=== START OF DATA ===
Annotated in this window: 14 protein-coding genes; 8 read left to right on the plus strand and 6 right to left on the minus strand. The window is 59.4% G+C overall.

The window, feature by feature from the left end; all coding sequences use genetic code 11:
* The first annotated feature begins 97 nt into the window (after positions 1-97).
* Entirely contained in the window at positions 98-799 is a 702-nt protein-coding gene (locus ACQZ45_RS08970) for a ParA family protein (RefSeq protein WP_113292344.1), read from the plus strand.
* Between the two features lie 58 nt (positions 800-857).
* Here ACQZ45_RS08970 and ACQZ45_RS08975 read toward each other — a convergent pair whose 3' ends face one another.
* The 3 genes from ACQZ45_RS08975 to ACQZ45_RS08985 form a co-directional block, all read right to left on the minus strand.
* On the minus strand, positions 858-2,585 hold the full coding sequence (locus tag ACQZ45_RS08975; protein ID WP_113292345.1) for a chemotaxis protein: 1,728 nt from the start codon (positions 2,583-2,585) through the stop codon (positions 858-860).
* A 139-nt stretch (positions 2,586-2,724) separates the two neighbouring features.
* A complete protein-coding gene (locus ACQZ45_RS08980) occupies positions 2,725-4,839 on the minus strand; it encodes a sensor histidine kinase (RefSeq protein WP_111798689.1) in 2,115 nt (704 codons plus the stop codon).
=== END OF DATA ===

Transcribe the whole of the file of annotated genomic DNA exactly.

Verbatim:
Annotated in this window: 14 protein-coding genes; 8 read left to right on the plus strand and 6 right to left on the minus strand. The window is 59.4% G+C overall.

The window, feature by feature from the left end; all coding sequences use genetic code 11:
* The first annotated feature begins 97 nt into the window (after positions 1-97).
* Entirely contained in the window at positions 98-799 is a 702-nt protein-coding gene (locus ACQZ45_RS08970) for a ParA family protein (RefSeq protein WP_113292344.1), read from the plus strand.
* Between the two features lie 58 nt (positions 800-857).
* Here ACQZ45_RS08970 and ACQZ45_RS08975 read toward each other — a convergent pair whose 3' ends face one another.
* The 3 genes from ACQZ45_RS08975 to ACQZ45_RS08985 form a co-directional block, all read right to left on the minus strand.
* On the minus strand, positions 858-2,585 hold the full coding sequence (locus tag ACQZ45_RS08975; protein ID WP_113292345.1) for a chemotaxis protein: 1,728 nt from the start codon (positions 2,583-2,585) through the stop codon (positions 858-860).
* A 139-nt stretch (positions 2,586-2,724) separates the two neighbouring features.
* A complete protein-coding gene (locus ACQZ45_RS08980) occupies positions 2,725-4,839 on the minus strand; it encodes a sensor histidine kinase (RefSeq protein WP_111798689.1) in 2,115 nt (704 codons plus the stop codon).